New Jersey is an “equitable distribution state,” which can seem misleading for people who are new to the divorce process. The phrase may sound like all marital assets undergo a perfect 50/50 split, but that is not always the case.

If both parties cannot come to an agreement during negotiation, assets and debts are divided in a manner the court considers “fair,” not perfectly equal.

This often puts the higher earning spouse at a disadvantage, inspiring some to attempt to hide assets to minimize financial loss. This is a terrible idea. Concealing assets during divorce is a highly illegal activity, and the odds of getting caught are very likely.

New Jersey divorce law requires the full disclosure of all household assets. During the discovery process, both parties are required to submit a “Case Information Statement” to the court, a legal document listing all assets, liabilities, and other relevant financial information.

The form includes a signed oath swearing the financial disclosures are complete and accurate, and acknowledging that an intentionally incomplete form is illegal.

New Jersey family courts have no tolerance for deception in the divorce process. If you lie to the courts, it will cost you. Here’s how.

Hiding Assets Can Be Expensive

If you are caught hiding assets from the other party, a judge may:

  • Allocate more assets to your spouse than originally planned
  • Award the hidden assets to your spouse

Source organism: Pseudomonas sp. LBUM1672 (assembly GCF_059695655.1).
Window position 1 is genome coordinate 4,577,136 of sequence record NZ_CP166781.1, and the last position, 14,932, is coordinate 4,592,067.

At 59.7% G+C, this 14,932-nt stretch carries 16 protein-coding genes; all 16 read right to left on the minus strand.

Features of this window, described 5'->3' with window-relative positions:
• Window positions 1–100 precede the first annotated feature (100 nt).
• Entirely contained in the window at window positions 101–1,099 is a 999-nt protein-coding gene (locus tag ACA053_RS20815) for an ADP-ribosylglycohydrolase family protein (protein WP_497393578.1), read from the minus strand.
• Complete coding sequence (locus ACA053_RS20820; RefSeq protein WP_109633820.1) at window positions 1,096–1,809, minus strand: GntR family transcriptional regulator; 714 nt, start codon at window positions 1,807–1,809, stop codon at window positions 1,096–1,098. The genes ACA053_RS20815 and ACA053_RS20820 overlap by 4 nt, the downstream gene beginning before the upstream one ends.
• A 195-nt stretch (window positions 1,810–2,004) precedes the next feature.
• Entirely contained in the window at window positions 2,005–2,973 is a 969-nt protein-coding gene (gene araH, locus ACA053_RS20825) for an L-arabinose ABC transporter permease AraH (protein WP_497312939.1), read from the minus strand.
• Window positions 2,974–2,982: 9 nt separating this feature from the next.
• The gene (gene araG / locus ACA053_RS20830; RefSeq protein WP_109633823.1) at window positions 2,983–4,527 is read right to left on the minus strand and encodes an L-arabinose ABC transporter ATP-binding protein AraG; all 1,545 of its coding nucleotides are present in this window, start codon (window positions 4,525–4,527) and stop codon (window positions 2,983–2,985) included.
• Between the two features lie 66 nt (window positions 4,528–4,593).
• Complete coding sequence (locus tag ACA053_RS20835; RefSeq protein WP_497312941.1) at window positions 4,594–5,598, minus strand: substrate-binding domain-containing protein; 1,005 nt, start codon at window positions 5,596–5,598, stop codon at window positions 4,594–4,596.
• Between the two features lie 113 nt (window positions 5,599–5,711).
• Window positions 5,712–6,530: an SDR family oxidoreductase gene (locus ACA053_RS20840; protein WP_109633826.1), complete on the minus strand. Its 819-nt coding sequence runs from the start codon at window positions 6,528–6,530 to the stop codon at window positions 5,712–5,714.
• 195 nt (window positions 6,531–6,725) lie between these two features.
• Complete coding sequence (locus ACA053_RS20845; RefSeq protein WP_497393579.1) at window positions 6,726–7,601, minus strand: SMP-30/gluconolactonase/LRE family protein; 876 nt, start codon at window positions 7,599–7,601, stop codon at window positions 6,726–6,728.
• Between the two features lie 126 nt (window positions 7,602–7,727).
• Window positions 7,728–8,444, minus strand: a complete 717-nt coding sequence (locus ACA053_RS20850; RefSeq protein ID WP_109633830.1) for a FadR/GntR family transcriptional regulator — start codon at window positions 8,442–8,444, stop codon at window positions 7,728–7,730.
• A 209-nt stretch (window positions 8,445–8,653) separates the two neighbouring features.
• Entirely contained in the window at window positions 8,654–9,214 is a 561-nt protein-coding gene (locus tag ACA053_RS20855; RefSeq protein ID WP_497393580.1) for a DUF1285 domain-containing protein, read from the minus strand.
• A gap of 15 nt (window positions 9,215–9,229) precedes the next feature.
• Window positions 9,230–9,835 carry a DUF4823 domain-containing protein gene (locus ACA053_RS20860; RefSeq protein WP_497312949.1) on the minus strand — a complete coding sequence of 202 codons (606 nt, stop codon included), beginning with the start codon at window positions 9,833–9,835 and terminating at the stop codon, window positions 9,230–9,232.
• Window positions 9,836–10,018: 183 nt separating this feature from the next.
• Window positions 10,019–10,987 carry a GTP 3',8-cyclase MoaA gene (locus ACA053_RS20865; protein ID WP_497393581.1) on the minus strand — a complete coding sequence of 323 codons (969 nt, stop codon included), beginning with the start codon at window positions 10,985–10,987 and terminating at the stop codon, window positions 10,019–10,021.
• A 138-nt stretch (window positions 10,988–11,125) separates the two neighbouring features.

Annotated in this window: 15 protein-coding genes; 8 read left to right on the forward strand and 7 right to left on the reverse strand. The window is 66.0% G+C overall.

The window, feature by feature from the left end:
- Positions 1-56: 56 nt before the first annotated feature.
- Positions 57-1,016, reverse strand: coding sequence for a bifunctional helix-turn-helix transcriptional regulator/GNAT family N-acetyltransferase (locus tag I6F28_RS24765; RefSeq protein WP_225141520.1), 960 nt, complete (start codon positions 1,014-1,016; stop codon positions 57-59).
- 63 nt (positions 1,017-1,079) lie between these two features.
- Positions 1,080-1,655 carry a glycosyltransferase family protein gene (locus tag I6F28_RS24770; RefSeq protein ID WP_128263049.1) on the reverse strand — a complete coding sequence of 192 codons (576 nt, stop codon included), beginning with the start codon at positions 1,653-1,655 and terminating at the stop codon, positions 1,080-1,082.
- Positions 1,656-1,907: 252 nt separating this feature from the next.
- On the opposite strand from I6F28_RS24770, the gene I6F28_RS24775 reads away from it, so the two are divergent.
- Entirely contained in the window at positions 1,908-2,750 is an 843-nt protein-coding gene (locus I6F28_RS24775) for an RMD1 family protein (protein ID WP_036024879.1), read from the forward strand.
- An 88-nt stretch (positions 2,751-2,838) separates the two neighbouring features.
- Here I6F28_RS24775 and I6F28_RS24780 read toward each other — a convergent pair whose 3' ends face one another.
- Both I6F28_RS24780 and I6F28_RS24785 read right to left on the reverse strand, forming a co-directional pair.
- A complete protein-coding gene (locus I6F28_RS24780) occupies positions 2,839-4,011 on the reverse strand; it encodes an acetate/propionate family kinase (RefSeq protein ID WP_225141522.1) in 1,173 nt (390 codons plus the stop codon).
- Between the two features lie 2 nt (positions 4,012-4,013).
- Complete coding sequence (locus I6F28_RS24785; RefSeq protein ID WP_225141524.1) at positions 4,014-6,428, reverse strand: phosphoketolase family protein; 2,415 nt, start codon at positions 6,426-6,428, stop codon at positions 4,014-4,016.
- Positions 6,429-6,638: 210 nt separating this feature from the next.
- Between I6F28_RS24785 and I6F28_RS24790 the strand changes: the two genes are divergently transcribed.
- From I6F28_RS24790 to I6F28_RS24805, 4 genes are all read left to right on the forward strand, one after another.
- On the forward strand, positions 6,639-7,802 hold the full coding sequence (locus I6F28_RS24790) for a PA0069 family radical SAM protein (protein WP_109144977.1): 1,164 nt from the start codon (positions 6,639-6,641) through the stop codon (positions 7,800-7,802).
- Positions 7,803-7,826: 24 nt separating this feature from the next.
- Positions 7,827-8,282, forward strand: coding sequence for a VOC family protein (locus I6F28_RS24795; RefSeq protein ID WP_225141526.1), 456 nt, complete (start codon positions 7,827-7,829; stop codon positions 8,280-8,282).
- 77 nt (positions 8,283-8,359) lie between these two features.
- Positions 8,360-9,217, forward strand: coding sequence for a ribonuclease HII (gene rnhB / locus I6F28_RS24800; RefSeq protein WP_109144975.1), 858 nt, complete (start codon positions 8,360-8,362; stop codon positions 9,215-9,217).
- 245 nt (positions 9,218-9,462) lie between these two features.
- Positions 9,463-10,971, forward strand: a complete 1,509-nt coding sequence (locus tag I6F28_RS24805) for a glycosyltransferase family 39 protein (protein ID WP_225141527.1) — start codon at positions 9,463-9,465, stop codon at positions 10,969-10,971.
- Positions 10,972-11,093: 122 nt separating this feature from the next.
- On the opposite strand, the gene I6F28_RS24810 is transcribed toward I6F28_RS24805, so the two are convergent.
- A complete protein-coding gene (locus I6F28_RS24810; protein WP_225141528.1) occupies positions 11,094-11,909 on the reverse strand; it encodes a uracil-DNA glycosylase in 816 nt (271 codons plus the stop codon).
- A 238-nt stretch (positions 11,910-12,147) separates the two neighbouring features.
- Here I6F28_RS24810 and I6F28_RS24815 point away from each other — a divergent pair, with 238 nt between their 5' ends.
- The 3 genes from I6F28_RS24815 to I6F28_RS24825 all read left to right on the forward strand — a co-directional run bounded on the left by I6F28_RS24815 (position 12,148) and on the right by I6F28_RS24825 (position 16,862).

• Force you to pay back the missing money through higher spousal support payments
  • Penalize you with expensive sanctions

If your spouse had to hire accountants, lawyers, and investigators to hunt down missing money, you may also be stuck paying those bills.

Hiding Assets Can Ruin Your Credibility

If the judge catches you in a lie under oath, your credibility will be ruined. As a result, any future testimony you give will not hold much weight. Common sense tells us that someone who lies once, can lie again.

You will also be hurting the credibility of your legal team in the courtroom. If your divorce attorney decides they can no longer represent you in good faith, they will drop you as a client.

Hiding Assets Can Change Your Divorce Settlement

In some cases, lying to the court can render a prenuptial agreement null and void. If a divorce is finalized and hidden assets are discovered after the fact, a settlement can be reopened. Reopening a final divorce decree is difficult to do in New Jersey, but it is possible.

Hiding Assets Can Result in Jail Time

If you are hiding assets during a divorce, you are lying under oath and breaking the law. This will leave you vulnerable to charges of perjury or fraud, both of which are criminal charges and can result in jail time. If you continue hiding assets, you may also be found in contempt of court.

Hire a New Jersey Divorce Attorney

Spouses have a fiduciary duty to be upfront and honest about the marital finances until the divorce is finalized. If you break this commitment, you must be ready to accept the consequences that follow.

We highly recommend you seek the advice of professional legal counsel to ensure all your paperwork and financial disclosures are compliant with New Jersey divorce law.

If you think your spouse is hiding assets, or you need help completing a Case Information Statement, we can help.

Contact the Bergen County Family and Divorce Law Firm of Arons & Solomon Divorce Lawyers for more help

Contact the experienced family attorneys at Arons & Solomon Divorce Lawyers today for legal assistance. Visit our law office in Bergen County or give us a call at (201) 487-1199 to schedule an appointment. to schedule a free consultation with our team.

Bergen County Law Office
1 University Plaza Dr #400,
Hackensack, NJ 07601, United States